The Amazon Charitable Trust traces its origin back to the forties. When one visionary meets another ideas fly; seeds are sown. Ernest Kleinwort, of the banking family, dined with Peter Scott of Slimbridge and his commitment to the natural world made him the first treasurer of the WWT, Wildfowl and Wetlands Trust. The foretell of the World Wild Fund for nature are set and some 20 years later Peter, serve as a member of the board of trustees of the British National Appeal development, later to become WWF - UK.
Some 40 years later the Ernest Kleinwort Charitable Trust granted £75,000 to the small village of Xixuaú for the acquisition of 16 solar panels and a satellite dish and there starts an extraordinary story.
The Amazon Charitable Trust, a one project charity, exists solely to support the riberinho (riverbank) communities at their behest. The scope of the project is therefore to provide a long-term solution to retain the riberinhos in the forest.
The Xixuaú-Xiparina region is under the management and protection of a Co-operative (CoopXixuaú). This was formed by the local inhabitants of the region in February 2010, in response to the need for a legally established social enterprise focused on continued conservation of the area and sustainable living for the local inhabitants. The local people have rights to the land and jointly share the proceeds from economic activity. This means that they all benefit from protection of the forest and defend it together - key to their families’ local culture, education, economic and physical health. The CoopXixuaú is based in the community of Xixuaú, but is working to involve the neighbouring communities along the Rio Jauaperi.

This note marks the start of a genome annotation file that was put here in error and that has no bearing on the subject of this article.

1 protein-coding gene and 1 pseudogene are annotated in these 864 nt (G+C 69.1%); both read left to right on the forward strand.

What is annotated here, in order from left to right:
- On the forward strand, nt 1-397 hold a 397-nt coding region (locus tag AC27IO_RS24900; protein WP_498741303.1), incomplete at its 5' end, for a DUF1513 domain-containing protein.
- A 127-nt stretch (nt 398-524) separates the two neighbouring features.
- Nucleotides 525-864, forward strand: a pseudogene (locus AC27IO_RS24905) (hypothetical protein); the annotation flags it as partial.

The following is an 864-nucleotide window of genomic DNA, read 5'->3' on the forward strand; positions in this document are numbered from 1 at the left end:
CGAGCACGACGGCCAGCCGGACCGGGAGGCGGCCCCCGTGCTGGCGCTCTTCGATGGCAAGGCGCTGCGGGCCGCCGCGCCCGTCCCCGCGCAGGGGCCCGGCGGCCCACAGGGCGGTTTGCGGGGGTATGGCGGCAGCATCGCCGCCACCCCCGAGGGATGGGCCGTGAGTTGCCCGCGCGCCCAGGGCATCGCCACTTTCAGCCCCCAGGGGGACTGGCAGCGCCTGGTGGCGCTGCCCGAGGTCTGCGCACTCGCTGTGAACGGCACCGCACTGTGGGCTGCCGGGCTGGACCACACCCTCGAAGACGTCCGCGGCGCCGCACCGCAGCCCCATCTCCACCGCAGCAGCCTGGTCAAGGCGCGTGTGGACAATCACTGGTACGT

In partnership with Royal Botanic Gardens, Kew, and the National Institute of Amazon Research (INPA), the local community with the support from ACT has successfully created and undertaken an Anglo-Brazilian project, the Botânica Comunitária. This project mapped the flora in this remote area whilst providing training to the local ribeirinho (riverbank) communities, to produce the first botanical inventory across the region. This project has provided training for the local community in the form of natural resource management skills such as management of forest resources and income generation from forest products, which has enabled those participating to make real improvements to their quality of life whilst conserving the primary forest that surrounds them for future generations.